Drop-Top Joy: BMW M440i Convertible

The M440i Convertible offers an exceptional driving experience.


2021 BMW M440i Convertible
This sexy M440i convertible delivers all the right moves.

In a world of crossovers, it is certainly pleasing to find a manufacturer that still builds cars. But not just any kind of car, but ones that are sharp looking, luxurious, and offer an exhilarating drive. BMW may have embraced utility vehicles just as enthusiastically as the rest of them, but the company has not given up on coupes, convertibles, sedans, and wagons. We recently drove a 2021 M440i Convertible, an excellent example of an “ultimate driving machine.”

The storied “M” performance sub-brand is a proven hit for BMW. Introduced in the 1970s, this motorsport moniker takes the not-so-ordinary models and makes them extraordinary. Specifically, the M line is found on nearly every model except for the X1 crossover, 7 Series sedan, and electric vehicles. These enhanced models feature modified engines, transmissions, suspensions, interior design improvements, advanced aerodynamics, and exterior upgrades. BMW extensively tests these models on Germany’s famed Nürburgring racing circuit.

As for the model at hand, the M440i builds on the compact 4 Series line, comprised mostly of coupes and convertibles, and a liftback. The main sedan line in this range is the vaunted 3-Series. The two separated in 2014 when BMW created the 4 Series line.

Highlights of the 2021 BMW M440i

BMW offers the M440i xDrive in Coupe and Convertible configurations. The coupe models include the M440i xDrive Coupe ($58,500), M4 Coupe ($71,800), and the M4 Competition Coupe ($74,700). A $995 freight or destination charge is extra. As for the convertible, BMW offers the M440i Convertible only – there is no M4 variant. This rear-wheel-drive model costs $64,000 and is the subject of this review.


BMW M440i three-quarter view


Bold styling.

BMW has a flair for styling. Indeed, that’s especially evident in the design of the front fascia. The look is bold, but polarizing – the now larger twin-kidney grilles simply transforms it, although some see it as a subtraction. Regardless, it represents the face of contemporary BMW, thus we think enthusiasts will look at many other attributes in their decision-making as well.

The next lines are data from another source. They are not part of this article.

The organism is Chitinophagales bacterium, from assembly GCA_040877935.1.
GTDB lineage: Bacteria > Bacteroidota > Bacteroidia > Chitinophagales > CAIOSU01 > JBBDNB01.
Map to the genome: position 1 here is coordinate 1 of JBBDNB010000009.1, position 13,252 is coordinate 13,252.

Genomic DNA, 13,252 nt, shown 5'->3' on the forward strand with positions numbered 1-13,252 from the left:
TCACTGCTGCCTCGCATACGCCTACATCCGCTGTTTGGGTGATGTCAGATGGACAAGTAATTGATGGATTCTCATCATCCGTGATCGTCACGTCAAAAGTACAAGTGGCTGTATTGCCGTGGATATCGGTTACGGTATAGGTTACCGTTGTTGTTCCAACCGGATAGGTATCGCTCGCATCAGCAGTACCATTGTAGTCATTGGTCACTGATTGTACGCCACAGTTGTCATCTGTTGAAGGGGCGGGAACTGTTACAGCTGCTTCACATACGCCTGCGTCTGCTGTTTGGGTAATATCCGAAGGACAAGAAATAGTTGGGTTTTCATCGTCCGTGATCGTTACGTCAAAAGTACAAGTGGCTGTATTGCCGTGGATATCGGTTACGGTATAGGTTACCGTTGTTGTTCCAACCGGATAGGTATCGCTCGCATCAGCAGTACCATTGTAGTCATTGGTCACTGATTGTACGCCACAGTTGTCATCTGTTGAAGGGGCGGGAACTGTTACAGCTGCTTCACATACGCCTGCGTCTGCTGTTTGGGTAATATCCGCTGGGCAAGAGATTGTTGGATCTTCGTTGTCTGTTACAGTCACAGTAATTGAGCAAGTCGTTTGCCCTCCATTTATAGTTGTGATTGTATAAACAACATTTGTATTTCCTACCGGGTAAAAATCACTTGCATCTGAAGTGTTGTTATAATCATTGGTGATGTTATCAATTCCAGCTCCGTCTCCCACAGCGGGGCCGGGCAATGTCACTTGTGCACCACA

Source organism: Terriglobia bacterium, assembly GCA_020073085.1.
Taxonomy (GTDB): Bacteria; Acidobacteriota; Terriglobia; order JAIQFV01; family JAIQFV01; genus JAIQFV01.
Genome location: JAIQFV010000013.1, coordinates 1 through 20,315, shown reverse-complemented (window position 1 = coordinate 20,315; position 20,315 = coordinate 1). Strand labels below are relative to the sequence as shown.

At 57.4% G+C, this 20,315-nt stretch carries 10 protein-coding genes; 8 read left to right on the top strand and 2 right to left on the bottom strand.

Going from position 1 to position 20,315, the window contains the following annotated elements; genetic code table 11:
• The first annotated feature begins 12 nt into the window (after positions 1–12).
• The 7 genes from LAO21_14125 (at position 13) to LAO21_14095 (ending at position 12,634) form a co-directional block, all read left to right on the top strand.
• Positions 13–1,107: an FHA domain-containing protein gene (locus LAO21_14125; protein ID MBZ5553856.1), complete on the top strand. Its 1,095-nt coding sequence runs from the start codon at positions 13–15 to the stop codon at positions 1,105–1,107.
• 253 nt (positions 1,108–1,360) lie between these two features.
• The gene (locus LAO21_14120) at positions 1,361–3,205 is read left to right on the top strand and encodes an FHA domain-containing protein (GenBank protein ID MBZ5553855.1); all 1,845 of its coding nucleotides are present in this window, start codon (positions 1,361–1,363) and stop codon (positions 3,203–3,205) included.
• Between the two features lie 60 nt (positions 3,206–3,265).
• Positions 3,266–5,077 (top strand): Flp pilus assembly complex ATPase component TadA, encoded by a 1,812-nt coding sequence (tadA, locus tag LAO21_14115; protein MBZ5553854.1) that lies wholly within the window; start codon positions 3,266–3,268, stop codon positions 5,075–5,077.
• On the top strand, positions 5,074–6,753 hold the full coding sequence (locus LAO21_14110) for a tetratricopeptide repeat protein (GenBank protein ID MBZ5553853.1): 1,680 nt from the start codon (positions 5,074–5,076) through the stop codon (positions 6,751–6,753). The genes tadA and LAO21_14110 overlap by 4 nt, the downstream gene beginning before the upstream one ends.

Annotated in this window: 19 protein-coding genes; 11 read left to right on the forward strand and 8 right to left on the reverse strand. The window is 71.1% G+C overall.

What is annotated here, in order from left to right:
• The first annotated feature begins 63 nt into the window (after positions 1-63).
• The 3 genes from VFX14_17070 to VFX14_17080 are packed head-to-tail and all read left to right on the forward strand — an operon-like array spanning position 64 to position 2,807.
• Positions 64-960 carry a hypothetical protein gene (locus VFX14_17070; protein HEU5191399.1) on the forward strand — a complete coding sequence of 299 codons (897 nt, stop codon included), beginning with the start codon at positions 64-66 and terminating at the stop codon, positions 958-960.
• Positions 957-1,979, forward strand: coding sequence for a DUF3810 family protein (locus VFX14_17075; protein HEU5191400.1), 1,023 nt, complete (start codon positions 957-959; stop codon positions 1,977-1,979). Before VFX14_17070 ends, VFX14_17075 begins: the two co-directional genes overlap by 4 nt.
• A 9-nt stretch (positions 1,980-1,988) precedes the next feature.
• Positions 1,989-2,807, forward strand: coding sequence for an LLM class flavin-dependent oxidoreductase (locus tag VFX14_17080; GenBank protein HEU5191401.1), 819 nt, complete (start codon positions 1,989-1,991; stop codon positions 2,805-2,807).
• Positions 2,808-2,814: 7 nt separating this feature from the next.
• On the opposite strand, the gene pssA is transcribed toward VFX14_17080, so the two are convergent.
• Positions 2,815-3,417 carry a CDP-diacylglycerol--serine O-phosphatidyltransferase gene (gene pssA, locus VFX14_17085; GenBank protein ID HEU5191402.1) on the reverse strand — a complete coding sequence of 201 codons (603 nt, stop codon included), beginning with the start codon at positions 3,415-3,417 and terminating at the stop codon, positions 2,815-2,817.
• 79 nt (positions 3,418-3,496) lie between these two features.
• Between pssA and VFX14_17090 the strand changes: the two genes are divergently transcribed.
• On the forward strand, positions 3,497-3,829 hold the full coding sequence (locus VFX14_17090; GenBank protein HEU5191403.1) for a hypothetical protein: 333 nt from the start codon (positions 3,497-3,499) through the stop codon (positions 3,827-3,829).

Sharp colors.

Be forewarned before shopping BMW as the color choices beyond the standard non-metallic Alpine White will cost you more. There are seven metallic paint schemes for your selection, adding $550 to the base price.

Black roof.

BMW gives customers a choice of a standard black roof or a moonlight black roof ($150). The moonlight roof is lighter, but both are dark. Although the look is decent, we think BMW could have done better here by either matching the color of the roof with the body or by offering a hard-top option. Most definitely, the cost would rise considerably with the latter option, therefore the look stays. But still…

Two packages for the choosing.

Just as BMW charges extra for certain colors, roof, and wheel options, the automaker makes available a pair of package upgrades for personalization. The Premium Package ($2,500) adds ambient lighting, a heated steering wheel, and heated front seats. Also, this package brings in Live Cockpit Pro with its fully digital 12.3-inch screen and navigation. Lastly, a head-up display rounds out the offerings. The second package choice builds on these five items and adds adaptive headlights with laserlight technology to ensure the best illumination as allowed under current U.S. laws. You will pay $3,700 for the Executive Package.